# 5. Derivatives of Polynomials

by M. Bourne

The good news is we can find the derivatives of polynomial expressions without using the delta method that we met in The Derivative from First Principles.

Isaac Newton and Gottfried Leibniz obtained these rules in the early 18th century. They follow from the "first principles" approach to differentiating, and make life much easier for us.

 Constant: (dc)/(dx)=0 This is basic. In English, it means that if a quantity has a constant value, then the rate of change is zero. n-th power of x: d/(dx)x^n=nx^(n-1 This follows from the delta method. Constant product: d/(dx)(cy)=c(d)/(dx)(y)=c(dy)/dx Here, y is some function of x. It means that if we are finding the derivative of a constant times that function, it is the same as finding the derivative of the function first, then multiplying by the constant. Derivative of a sum: (d(u+v))/(dx)=(du)/(dx)+(dv)/(dx) Here, u and v are functions of x. The derivative of the sum is equal to the derivative of the first plus derivative of the second. It does not work the same for the derivative of the product of two functions, that we meet in the next section.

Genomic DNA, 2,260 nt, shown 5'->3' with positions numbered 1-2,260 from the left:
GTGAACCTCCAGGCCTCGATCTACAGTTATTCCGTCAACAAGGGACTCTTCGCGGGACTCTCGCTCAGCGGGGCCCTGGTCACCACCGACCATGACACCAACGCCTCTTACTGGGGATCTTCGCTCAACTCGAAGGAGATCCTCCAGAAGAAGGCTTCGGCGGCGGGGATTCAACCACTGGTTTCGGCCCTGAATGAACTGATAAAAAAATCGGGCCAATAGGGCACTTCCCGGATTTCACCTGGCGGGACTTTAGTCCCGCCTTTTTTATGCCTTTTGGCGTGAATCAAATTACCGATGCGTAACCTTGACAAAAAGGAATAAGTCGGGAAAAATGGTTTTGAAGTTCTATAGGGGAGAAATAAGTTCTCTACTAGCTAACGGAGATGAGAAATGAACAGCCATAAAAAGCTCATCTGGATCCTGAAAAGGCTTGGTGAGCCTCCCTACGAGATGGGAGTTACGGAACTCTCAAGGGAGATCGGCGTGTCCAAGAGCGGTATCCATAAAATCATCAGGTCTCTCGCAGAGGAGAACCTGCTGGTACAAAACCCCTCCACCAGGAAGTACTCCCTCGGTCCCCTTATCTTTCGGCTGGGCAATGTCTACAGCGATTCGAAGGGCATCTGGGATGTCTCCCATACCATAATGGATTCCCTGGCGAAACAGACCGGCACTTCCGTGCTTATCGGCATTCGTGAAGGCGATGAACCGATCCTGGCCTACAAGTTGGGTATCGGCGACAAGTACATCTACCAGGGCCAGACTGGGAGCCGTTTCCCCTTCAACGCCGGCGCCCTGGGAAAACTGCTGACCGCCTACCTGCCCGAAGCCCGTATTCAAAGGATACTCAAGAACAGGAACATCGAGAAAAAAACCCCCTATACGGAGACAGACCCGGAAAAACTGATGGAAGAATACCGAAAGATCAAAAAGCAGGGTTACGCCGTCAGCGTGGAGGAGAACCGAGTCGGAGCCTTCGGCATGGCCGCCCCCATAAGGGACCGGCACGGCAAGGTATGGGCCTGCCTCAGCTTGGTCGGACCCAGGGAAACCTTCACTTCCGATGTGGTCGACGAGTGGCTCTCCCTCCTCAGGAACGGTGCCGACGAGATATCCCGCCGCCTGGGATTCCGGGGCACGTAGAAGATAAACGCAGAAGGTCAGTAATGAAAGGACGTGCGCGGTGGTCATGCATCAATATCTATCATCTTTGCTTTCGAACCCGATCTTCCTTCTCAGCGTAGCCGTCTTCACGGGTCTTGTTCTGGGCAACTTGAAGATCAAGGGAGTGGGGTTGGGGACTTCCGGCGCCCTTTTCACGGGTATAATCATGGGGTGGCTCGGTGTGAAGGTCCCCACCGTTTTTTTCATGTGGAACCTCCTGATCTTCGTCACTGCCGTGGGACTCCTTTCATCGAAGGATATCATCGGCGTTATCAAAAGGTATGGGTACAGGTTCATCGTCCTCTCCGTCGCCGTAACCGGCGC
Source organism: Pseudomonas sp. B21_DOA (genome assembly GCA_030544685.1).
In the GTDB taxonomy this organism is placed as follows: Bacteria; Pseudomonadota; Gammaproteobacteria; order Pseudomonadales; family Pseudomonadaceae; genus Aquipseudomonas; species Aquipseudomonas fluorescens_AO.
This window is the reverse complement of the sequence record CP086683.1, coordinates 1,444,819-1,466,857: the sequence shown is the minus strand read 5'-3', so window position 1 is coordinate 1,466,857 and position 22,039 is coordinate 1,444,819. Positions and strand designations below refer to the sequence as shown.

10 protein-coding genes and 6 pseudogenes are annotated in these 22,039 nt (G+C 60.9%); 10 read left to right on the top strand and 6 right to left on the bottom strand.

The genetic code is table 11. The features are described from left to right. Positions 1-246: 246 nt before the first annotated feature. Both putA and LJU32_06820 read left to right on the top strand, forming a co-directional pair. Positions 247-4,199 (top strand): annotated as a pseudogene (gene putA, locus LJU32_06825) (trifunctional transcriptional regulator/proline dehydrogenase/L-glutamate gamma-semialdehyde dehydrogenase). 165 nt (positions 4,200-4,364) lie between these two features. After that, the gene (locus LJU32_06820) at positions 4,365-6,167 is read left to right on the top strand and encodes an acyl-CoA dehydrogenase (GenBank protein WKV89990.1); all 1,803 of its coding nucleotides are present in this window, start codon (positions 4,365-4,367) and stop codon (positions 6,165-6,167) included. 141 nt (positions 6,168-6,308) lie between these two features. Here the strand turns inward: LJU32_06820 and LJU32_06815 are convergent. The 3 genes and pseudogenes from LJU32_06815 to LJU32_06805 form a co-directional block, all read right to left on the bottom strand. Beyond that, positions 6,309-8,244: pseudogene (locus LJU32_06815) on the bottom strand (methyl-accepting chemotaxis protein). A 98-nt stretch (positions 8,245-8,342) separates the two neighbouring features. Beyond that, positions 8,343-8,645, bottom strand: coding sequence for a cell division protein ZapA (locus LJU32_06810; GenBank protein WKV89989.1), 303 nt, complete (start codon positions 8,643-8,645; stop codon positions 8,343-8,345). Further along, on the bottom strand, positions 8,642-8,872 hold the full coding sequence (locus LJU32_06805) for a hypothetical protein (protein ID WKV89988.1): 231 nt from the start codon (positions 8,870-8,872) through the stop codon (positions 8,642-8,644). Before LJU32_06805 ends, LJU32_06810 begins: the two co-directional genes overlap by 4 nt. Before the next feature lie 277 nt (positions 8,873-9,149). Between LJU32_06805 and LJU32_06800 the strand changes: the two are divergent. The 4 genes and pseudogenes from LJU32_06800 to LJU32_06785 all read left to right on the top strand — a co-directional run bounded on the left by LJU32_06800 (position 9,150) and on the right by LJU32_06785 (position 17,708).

### Examples

1. Find the derivative of y = −7x6

2. Find the derivative of y = 3x5 − 1

3. Find the derivative of

y=13x^4-6x^3-x-1

4. Find the derivative of

y=-1/4x^8+1/2x^4-3^2

5. Evaluate the derivative of

y=x^4-9x^2-5x

at the point (3,15).

6. Find the derivative of the function

y=x^(1//4)-2/x

### Exercise

Find the equation of the tangent to the curve y = 3x − x^3 at x = 2.

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